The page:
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Paper No. 6
Presentation Time: 2:50 PM


JESSUP, Micah1, COTTLE, John2, LANGILLE, Jackie3, LEDERER, Graham2 and AHMAD, Talat4, (1)Department of Earth and Planetary Sciences, University of Tennessee, Knoxville, TN 37996, (2)Earth Science, University of California, Santa Barbara, CA 93106, (3)Department of Environmental Science, University of North Carolina at Asheville, One University Heights, Asheville, NC 28804, (4)Geology, University of Delhi, New Delhi, 110091, India,

Dome complexes along the transition between the Tibetan plateau and the crest of the Himalaya provide insight into tectonic processes that were active at different positions in the mid-crust during various stages in the evolution of the orogen. The central portion of some domes are dominated by intrusion complexes of sills and dikes of leucogranite that record the migration and concentration of partial melt during deformation and crustal-scale flow. The margins of the domes record a transition from melt-present deformation to solid-state fabric development reflecting the onset of progressively lower temperature deformation mechanisms during exhumation. Field-and lab-based data from these domes help to identify the interactions between melting, metamorphism and strain partitioning during early stages of mid-crustal flow and subsequent exhumation. These data are an essential test of competing kinematic and thermomechanical models of dome formation on the southern margin of the Tibetan plateau and are also relevant to understanding the evolution of collisional orogens in general.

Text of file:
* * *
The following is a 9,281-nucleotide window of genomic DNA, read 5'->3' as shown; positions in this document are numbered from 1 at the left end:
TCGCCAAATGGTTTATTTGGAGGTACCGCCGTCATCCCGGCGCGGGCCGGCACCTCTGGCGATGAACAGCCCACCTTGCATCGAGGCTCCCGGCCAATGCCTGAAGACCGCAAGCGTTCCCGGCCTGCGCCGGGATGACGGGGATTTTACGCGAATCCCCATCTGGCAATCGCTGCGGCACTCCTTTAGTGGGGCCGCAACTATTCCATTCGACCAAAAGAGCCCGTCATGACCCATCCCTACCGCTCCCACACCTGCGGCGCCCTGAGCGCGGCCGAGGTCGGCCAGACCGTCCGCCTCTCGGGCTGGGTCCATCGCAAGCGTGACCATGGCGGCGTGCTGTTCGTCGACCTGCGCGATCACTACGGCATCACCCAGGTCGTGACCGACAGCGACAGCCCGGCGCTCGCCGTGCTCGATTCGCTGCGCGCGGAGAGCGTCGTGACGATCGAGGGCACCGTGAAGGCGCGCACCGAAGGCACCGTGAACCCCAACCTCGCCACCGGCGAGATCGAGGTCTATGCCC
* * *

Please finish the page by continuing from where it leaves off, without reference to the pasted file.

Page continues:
The Leo Pargil dome (LPD), NW India is a NNE striking, 30-km-wide elongate structure bounded by the Leo Pargil shear zone (LPSZ) to the west and the Qusum fault to the east that was exhumed within a zone bounded by the South Tibetan detachment system to the south and the Karakoram fault to the north. Preliminary data indicate that the rocks in the hanging wall of the LPSZ reached 650ºC and 0.7 GPa during the Oligocene. Migmatitic gneiss at deeper structural positions was the likely source region for an extensive, multi-phase injection complex (26-16 Ma) at shallower structural positions that preceded rapid exhumation of footwall rocks. During exhumation strain was partitioned into the LPSZ that consistently records top-down-to-the west/northwest sense of shear at deformation temperatures >500ºC.

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